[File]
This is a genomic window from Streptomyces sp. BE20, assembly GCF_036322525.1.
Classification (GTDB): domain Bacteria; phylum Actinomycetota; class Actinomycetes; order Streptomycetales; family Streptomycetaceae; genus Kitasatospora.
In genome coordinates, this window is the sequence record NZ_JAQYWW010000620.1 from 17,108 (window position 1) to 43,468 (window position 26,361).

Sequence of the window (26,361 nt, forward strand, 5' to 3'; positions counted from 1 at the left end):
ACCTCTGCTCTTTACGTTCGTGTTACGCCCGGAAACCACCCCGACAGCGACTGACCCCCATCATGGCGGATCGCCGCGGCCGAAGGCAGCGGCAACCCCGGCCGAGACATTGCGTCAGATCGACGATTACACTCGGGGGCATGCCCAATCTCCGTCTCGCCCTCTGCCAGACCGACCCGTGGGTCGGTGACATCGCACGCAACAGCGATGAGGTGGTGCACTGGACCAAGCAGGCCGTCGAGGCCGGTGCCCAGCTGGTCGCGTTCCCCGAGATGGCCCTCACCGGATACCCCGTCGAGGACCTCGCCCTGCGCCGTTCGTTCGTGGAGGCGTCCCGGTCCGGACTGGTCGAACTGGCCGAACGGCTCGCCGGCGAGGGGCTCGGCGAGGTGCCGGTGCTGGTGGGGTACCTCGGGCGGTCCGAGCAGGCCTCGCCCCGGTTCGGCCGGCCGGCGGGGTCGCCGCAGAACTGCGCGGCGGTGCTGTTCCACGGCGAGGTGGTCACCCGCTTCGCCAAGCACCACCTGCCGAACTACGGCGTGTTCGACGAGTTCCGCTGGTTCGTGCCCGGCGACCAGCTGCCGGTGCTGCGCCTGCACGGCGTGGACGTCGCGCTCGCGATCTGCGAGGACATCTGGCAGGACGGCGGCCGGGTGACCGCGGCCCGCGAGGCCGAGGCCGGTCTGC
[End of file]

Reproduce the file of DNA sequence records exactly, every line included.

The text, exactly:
This is a genomic window from Streptomyces sp. BE20, assembly GCF_036322525.1.
Classification (GTDB): domain Bacteria; phylum Actinomycetota; class Actinomycetes; order Streptomycetales; family Streptomycetaceae; genus Kitasatospora.
In genome coordinates, this window is the sequence record NZ_JAQYWW010000620.1 from 17,108 (window position 1) to 43,468 (window position 26,361).

Sequence of the window (26,361 nt, forward strand, 5' to 3'; positions counted from 1 at the left end):
ACCTCTGCTCTTTACGTTCGTGTTACGCCCGGAAACCACCCCGACAGCGACTGACCCCCATCATGGCGGATCGCCGCGGCCGAAGGCAGCGGCAACCCCGGCCGAGACATTGCGTCAGATCGACGATTACACTCGGGGGCATGCCCAATCTCCGTCTCGCCCTCTGCCAGACCGACCCGTGGGTCGGTGACATCGCACGCAACAGCGATGAGGTGGTGCACTGGACCAAGCAGGCCGTCGAGGCCGGTGCCCAGCTGGTCGCGTTCCCCGAGATGGCCCTCACCGGATACCCCGTCGAGGACCTCGCCCTGCGCCGTTCGTTCGTGGAGGCGTCCCGGTCCGGACTGGTCGAACTGGCCGAACGGCTCGCCGGCGAGGGGCTCGGCGAGGTGCCGGTGCTGGTGGGGTACCTCGGGCGGTCCGAGCAGGCCTCGCCCCGGTTCGGCCGGCCGGCGGGGTCGCCGCAGAACTGCGCGGCGGTGCTGTTCCACGGCGAGGTGGTCACCCGCTTCGCCAAGCACCACCTGCCGAACTACGGCGTGTTCGACGAGTTCCGCTGGTTCGTGCCCGGCGACCAGCTGCCGGTGCTGCGCCTGCACGGCGTGGACGTCGCGCTCGCGATCTGCGAGGACATCTGGCAGGACGGCGGCCGGGTGACCGCGGCCCGCGAGGCCGAGGCCGGTCTGC